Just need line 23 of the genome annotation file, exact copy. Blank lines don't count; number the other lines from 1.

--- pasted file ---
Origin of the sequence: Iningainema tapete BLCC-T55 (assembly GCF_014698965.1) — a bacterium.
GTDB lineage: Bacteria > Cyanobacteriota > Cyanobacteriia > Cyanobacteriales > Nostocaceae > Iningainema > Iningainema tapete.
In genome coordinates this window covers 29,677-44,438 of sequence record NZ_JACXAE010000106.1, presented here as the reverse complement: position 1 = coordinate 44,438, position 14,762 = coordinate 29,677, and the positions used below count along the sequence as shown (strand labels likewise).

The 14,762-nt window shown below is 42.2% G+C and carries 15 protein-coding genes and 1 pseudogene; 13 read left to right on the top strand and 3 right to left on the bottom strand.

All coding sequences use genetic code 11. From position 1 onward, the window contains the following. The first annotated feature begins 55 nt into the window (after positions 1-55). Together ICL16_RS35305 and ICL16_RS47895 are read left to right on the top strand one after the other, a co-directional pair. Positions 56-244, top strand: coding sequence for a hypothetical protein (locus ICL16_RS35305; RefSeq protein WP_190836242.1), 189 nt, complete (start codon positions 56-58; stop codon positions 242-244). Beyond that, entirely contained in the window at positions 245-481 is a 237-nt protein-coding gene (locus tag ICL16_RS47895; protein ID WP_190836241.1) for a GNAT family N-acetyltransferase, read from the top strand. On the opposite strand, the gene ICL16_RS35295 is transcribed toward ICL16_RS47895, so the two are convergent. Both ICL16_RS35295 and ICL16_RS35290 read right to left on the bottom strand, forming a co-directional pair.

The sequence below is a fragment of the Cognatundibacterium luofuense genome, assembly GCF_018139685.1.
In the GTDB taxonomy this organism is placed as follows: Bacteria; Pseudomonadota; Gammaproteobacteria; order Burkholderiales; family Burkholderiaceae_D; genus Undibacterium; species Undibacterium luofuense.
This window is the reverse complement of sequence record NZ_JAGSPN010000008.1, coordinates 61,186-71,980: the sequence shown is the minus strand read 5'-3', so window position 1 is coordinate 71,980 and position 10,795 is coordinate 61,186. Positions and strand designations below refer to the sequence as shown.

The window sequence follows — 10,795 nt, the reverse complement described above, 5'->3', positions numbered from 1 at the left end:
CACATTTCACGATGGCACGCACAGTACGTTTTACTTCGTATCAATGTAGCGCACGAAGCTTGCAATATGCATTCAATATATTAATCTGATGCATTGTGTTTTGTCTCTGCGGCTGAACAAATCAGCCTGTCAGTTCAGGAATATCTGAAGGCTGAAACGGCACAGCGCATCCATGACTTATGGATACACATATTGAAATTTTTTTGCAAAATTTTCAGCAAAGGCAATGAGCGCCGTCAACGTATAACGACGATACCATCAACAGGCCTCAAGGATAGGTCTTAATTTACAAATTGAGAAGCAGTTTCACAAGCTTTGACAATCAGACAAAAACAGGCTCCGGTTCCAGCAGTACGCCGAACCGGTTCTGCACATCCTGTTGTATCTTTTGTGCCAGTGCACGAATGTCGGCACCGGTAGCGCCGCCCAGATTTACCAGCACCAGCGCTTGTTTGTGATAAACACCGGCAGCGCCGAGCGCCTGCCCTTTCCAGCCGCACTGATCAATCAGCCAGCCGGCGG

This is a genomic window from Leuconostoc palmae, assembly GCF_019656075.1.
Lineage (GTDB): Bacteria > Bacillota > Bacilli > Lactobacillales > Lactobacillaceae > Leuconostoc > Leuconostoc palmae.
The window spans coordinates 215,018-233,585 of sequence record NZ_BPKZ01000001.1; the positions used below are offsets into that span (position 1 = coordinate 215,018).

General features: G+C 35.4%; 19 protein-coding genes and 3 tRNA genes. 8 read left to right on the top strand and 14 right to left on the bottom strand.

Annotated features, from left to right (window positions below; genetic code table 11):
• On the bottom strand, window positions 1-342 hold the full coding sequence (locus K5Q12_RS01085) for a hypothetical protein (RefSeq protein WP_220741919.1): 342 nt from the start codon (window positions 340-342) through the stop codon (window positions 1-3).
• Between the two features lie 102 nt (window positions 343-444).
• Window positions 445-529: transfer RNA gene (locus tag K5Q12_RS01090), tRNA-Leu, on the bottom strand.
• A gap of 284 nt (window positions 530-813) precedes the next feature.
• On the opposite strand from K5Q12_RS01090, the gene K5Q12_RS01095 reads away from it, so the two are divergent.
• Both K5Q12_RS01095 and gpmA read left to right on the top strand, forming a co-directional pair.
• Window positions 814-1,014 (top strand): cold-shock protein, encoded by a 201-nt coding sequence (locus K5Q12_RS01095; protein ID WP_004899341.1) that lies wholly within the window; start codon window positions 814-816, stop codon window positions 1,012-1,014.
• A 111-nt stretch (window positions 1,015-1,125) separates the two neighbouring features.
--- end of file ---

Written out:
• A 111-nt stretch (window positions 1,015-1,125) separates the two neighbouring features.